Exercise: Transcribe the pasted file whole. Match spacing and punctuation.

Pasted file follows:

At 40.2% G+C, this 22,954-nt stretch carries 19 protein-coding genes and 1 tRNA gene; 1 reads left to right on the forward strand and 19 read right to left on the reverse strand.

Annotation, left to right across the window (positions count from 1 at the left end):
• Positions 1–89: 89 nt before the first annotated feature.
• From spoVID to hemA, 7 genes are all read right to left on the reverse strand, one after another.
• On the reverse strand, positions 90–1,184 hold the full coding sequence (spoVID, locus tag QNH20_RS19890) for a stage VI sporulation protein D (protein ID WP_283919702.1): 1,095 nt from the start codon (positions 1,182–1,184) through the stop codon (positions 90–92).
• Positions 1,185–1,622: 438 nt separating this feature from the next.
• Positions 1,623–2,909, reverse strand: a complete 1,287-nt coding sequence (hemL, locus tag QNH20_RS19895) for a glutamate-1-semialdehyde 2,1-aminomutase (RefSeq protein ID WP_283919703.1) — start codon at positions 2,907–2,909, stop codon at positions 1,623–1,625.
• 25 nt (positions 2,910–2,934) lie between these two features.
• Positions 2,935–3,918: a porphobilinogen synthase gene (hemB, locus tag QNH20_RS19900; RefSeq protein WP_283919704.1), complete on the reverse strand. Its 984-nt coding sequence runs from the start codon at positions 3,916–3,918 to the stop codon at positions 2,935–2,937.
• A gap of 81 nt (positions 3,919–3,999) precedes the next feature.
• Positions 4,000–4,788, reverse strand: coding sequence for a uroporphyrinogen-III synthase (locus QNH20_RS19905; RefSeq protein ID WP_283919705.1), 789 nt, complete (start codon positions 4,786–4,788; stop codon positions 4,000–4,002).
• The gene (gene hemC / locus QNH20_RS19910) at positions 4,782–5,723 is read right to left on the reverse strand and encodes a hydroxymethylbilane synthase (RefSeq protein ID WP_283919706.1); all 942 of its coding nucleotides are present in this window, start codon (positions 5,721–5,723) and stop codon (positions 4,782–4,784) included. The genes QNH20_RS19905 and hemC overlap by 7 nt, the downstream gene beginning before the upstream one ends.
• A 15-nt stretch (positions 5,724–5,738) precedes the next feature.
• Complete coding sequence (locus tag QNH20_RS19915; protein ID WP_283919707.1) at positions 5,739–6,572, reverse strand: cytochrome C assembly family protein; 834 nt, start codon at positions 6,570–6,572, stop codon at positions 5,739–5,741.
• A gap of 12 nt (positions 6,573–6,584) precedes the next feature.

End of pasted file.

At 40.2% G+C, this 22,954-nt stretch carries 19 protein-coding genes and 1 tRNA gene; 1 reads left to right on the forward strand and 19 read right to left on the reverse strand.

Annotation, left to right across the window (positions count from 1 at the left end):
• Positions 1–89: 89 nt before the first annotated feature.
• From spoVID to hemA, 7 genes are all read right to left on the reverse strand, one after another.
• On the reverse strand, positions 90–1,184 hold the full coding sequence (spoVID, locus tag QNH20_RS19890) for a stage VI sporulation protein D (protein ID WP_283919702.1): 1,095 nt from the start codon (positions 1,182–1,184) through the stop codon (positions 90–92).
• Positions 1,185–1,622: 438 nt separating this feature from the next.
• Positions 1,623–2,909, reverse strand: a complete 1,287-nt coding sequence (hemL, locus tag QNH20_RS19895) for a glutamate-1-semialdehyde 2,1-aminomutase (RefSeq protein ID WP_283919703.1) — start codon at positions 2,907–2,909, stop codon at positions 1,623–1,625.
• 25 nt (positions 2,910–2,934) lie between these two features.
• Positions 2,935–3,918: a porphobilinogen synthase gene (hemB, locus tag QNH20_RS19900; RefSeq protein WP_283919704.1), complete on the reverse strand. Its 984-nt coding sequence runs from the start codon at positions 3,916–3,918 to the stop codon at positions 2,935–2,937.
• A gap of 81 nt (positions 3,919–3,999) precedes the next feature.
• Positions 4,000–4,788, reverse strand: coding sequence for a uroporphyrinogen-III synthase (locus QNH20_RS19905; RefSeq protein ID WP_283919705.1), 789 nt, complete (start codon positions 4,786–4,788; stop codon positions 4,000–4,002).
• The gene (gene hemC / locus QNH20_RS19910) at positions 4,782–5,723 is read right to left on the reverse strand and encodes a hydroxymethylbilane synthase (RefSeq protein ID WP_283919706.1); all 942 of its coding nucleotides are present in this window, start codon (positions 5,721–5,723) and stop codon (positions 4,782–4,784) included. The genes QNH20_RS19905 and hemC overlap by 7 nt, the downstream gene beginning before the upstream one ends.
• A 15-nt stretch (positions 5,724–5,738) precedes the next feature.
• Complete coding sequence (locus tag QNH20_RS19915; protein ID WP_283919707.1) at positions 5,739–6,572, reverse strand: cytochrome C assembly family protein; 834 nt, start codon at positions 6,570–6,572, stop codon at positions 5,739–5,741.
• A gap of 12 nt (positions 6,573–6,584) precedes the next feature.